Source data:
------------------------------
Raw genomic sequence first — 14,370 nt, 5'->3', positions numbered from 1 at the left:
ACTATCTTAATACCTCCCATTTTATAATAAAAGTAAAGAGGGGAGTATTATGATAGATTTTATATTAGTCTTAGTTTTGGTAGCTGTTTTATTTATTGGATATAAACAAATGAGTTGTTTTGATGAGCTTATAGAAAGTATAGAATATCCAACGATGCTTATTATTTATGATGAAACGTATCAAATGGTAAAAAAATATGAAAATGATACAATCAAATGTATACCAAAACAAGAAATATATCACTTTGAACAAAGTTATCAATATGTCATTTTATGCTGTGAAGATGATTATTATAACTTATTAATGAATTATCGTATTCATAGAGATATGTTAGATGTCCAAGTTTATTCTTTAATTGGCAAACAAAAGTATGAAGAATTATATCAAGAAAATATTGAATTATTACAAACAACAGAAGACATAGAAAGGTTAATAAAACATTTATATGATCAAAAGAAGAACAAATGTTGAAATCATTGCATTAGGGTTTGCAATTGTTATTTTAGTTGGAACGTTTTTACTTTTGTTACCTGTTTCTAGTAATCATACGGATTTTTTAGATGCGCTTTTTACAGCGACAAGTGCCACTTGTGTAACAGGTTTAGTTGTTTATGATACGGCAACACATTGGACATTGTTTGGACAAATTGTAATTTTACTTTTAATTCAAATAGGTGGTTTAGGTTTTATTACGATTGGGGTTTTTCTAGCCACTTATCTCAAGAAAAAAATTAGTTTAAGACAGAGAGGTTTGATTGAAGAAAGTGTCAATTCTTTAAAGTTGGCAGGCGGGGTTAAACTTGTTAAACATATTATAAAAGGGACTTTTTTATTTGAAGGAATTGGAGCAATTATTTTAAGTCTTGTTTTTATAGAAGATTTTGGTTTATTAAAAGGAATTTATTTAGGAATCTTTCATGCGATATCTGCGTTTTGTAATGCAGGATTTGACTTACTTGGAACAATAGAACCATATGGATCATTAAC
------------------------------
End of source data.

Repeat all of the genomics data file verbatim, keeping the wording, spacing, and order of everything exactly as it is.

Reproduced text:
Raw genomic sequence first — 14,370 nt, 5'->3', positions numbered from 1 at the left:
ACTATCTTAATACCTCCCATTTTATAATAAAAGTAAAGAGGGGAGTATTATGATAGATTTTATATTAGTCTTAGTTTTGGTAGCTGTTTTATTTATTGGATATAAACAAATGAGTTGTTTTGATGAGCTTATAGAAAGTATAGAATATCCAACGATGCTTATTATTTATGATGAAACGTATCAAATGGTAAAAAAATATGAAAATGATACAATCAAATGTATACCAAAACAAGAAATATATCACTTTGAACAAAGTTATCAATATGTCATTTTATGCTGTGAAGATGATTATTATAACTTATTAATGAATTATCGTATTCATAGAGATATGTTAGATGTCCAAGTTTATTCTTTAATTGGCAAACAAAAGTATGAAGAATTATATCAAGAAAATATTGAATTATTACAAACAACAGAAGACATAGAAAGGTTAATAAAACATTTATATGATCAAAAGAAGAACAAATGTTGAAATCATTGCATTAGGGTTTGCAATTGTTATTTTAGTTGGAACGTTTTTACTTTTGTTACCTGTTTCTAGTAATCATACGGATTTTTTAGATGCGCTTTTTACAGCGACAAGTGCCACTTGTGTAACAGGTTTAGTTGTTTATGATACGGCAACACATTGGACATTGTTTGGACAAATTGTAATTTTACTTTTAATTCAAATAGGTGGTTTAGGTTTTATTACGATTGGGGTTTTTCTAGCCACTTATCTCAAGAAAAAAATTAGTTTAAGACAGAGAGGTTTGATTGAAGAAAGTGTCAATTCTTTAAAGTTGGCAGGCGGGGTTAAACTTGTTAAACATATTATAAAAGGGACTTTTTTATTTGAAGGAATTGGAGCAATTATTTTAAGTCTTGTTTTTATAGAAGATTTTGGTTTATTAAAAGGAATTTATTTAGGAATCTTTCATGCGATATCTGCGTTTTGTAATGCAGGATTTGACTTACTTGGAACAATAGAACCATATGGATCATTAAC